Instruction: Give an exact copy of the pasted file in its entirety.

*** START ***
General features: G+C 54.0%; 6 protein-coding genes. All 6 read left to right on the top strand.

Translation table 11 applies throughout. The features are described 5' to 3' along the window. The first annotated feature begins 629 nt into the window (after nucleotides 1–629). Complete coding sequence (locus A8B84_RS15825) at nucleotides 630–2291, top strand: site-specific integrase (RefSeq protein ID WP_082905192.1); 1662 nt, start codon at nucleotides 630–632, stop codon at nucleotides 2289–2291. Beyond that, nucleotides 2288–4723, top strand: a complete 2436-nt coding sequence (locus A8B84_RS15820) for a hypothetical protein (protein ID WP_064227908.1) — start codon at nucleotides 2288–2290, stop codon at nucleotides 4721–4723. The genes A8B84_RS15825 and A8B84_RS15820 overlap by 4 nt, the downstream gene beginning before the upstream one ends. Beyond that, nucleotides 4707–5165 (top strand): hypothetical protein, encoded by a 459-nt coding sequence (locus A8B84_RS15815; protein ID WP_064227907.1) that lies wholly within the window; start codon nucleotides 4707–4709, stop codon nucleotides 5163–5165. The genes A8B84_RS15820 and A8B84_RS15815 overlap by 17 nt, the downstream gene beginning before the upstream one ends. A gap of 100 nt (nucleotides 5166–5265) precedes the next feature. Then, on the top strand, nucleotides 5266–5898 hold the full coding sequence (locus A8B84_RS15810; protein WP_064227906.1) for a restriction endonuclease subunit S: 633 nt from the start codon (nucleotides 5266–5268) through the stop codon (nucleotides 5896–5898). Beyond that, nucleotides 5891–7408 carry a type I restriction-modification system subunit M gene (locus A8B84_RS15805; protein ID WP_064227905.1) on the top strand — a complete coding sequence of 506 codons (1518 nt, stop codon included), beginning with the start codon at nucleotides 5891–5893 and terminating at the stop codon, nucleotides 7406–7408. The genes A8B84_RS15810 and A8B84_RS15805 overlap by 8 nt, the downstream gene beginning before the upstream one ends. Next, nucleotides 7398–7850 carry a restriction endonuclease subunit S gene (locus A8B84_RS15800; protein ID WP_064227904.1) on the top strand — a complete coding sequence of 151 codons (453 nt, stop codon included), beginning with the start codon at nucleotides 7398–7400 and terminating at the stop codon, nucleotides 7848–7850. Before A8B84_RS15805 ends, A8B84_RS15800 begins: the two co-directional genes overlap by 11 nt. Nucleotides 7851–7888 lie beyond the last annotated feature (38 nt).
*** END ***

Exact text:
General features: G+C 54.0%; 6 protein-coding genes. All 6 read left to right on the top strand.

Translation table 11 applies throughout. The features are described 5' to 3' along the window. The first annotated feature begins 629 nt into the window (after nucleotides 1–629). Complete coding sequence (locus A8B84_RS15825) at nucleotides 630–2291, top strand: site-specific integrase (RefSeq protein ID WP_082905192.1); 1662 nt, start codon at nucleotides 630–632, stop codon at nucleotides 2289–2291. Beyond that, nucleotides 2288–4723, top strand: a complete 2436-nt coding sequence (locus A8B84_RS15820) for a hypothetical protein (protein ID WP_064227908.1) — start codon at nucleotides 2288–2290, stop codon at nucleotides 4721–4723. The genes A8B84_RS15825 and A8B84_RS15820 overlap by 4 nt, the downstream gene beginning before the upstream one ends. Beyond that, nucleotides 4707–5165 (top strand): hypothetical protein, encoded by a 459-nt coding sequence (locus A8B84_RS15815; protein ID WP_064227907.1) that lies wholly within the window; start codon nucleotides 4707–4709, stop codon nucleotides 5163–5165. The genes A8B84_RS15820 and A8B84_RS15815 overlap by 17 nt, the downstream gene beginning before the upstream one ends. A gap of 100 nt (nucleotides 5166–5265) precedes the next feature. Then, on the top strand, nucleotides 5266–5898 hold the full coding sequence (locus A8B84_RS15810; protein WP_064227906.1) for a restriction endonuclease subunit S: 633 nt from the start codon (nucleotides 5266–5268) through the stop codon (nucleotides 5896–5898). Beyond that, nucleotides 5891–7408 carry a type I restriction-modification system subunit M gene (locus A8B84_RS15805; protein ID WP_064227905.1) on the top strand — a complete coding sequence of 506 codons (1518 nt, stop codon included), beginning with the start codon at nucleotides 5891–5893 and terminating at the stop codon, nucleotides 7406–7408. The genes A8B84_RS15810 and A8B84_RS15805 overlap by 8 nt, the downstream gene beginning before the upstream one ends. Next, nucleotides 7398–7850 carry a restriction endonuclease subunit S gene (locus A8B84_RS15800; protein ID WP_064227904.1) on the top strand — a complete coding sequence of 151 codons (453 nt, stop codon included), beginning with the start codon at nucleotides 7398–7400 and terminating at the stop codon, nucleotides 7848–7850. Before A8B84_RS15805 ends, A8B84_RS15800 begins: the two co-directional genes overlap by 11 nt. Nucleotides 7851–7888 lie beyond the last annotated feature (38 nt).